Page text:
Quickly answer these 3 questions about current major corporate ad campaigns…
1) Why do Microsoft’s ads currently have “dinosaur people” in them?
2) Why does David Spade torture his pudgy cubicle buddy when he doesn’t say “No” in Capital One spots?
3) Also with Capital One…why are those Vikings running around…or unemployed?
There once was an “original idea” with all these ad campaigns. And those ideas are the answers:
1) You’re supposed to “evolve” to the newest version of MS Office. If you haven’t, you’re still a dinosaur.
2) Capital One doesn’t say “no” when you try to redeem rewards. David Spade and the rest of the cubicle farm work for the credit card competitors.
3) Credit works peacefully until you get the bill or the rate goes up causing credit card robber barons (a.k.a. Vikings) to rob and pillage your money.
The problem is that consumers have to already have seen the “original” ad for the current one to make sense. You’re joining a program already in progress. There are big problems with this.
First, unless you have an obscene ad budget, this will never work. It takes many viewings of any ad before it finally starts to sink in. In addition, you’re assuming that people care about your advertising and are paying attention to your every move. Sorry, it doesn’t work that way. If it did, you’d only have the run the ad once.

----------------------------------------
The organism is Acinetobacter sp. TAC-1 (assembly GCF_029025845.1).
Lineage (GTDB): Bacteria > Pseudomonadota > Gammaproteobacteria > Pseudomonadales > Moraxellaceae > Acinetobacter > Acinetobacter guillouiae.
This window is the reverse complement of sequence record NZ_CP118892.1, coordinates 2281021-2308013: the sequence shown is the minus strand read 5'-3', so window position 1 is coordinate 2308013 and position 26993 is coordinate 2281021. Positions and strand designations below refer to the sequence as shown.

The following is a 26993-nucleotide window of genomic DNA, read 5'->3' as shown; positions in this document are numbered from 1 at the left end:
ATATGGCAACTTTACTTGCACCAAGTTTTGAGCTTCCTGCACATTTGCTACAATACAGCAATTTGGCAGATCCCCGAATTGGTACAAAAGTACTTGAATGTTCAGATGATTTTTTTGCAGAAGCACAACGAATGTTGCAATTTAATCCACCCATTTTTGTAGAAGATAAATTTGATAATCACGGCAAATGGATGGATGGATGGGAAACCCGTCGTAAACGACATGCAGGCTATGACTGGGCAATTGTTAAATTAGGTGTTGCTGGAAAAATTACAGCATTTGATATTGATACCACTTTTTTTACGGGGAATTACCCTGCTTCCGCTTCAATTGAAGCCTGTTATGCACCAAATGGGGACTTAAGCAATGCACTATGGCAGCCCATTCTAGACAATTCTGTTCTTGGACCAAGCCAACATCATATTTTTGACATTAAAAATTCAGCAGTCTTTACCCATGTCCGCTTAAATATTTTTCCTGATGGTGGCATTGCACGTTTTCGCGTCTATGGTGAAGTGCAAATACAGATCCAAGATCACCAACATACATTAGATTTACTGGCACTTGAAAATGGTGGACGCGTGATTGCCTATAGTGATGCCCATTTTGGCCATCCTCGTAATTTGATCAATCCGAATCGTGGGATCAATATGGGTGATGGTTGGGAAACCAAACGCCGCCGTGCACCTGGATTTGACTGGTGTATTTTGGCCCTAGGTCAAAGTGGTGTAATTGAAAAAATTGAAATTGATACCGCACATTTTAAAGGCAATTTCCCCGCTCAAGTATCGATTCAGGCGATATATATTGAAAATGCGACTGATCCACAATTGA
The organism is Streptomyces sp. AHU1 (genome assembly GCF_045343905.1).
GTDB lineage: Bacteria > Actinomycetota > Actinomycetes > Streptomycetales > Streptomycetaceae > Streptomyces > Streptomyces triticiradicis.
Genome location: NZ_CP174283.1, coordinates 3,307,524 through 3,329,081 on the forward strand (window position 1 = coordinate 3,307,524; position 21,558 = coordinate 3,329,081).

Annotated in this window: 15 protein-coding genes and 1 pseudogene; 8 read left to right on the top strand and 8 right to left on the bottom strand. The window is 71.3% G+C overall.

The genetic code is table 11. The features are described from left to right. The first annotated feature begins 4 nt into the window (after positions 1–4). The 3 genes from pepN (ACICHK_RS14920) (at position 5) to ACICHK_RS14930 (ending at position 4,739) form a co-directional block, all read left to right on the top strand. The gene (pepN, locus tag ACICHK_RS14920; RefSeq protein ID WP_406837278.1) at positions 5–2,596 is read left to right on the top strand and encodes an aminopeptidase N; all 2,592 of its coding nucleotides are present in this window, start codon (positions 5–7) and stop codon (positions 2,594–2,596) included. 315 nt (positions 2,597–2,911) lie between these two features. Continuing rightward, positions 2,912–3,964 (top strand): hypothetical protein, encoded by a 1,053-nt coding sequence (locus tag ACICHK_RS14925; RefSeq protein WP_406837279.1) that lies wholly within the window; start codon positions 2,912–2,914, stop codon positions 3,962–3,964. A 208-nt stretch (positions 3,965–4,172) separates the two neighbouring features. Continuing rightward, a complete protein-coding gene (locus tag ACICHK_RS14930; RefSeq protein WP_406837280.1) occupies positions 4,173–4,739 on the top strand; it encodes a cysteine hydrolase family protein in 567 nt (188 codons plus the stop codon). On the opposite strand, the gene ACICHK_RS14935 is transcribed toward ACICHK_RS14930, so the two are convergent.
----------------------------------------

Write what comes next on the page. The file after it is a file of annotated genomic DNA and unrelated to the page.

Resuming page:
Even worse, you may be sending the wrong message to consumers who may not “get it”. A prime example is the David Spade Capital One campaign. I bet that if Capital One did some research they would find that a significant percentage of consumers think that David Spade and his pudgy friend work FOR Capital One…and don’t realize the spots lampoon the competition.
The masses are just that…masses. It’s hard to get their attention, hard to get them to change course, and hard to get them to understand. You ALWAYS have to make it clear and not assume they know anything.
One of my primary marketing rules is this…No one cares about your marketing except you. Consumers care about what a product/service can do for them. They really aren’t paying attention to your extremely clever advertising.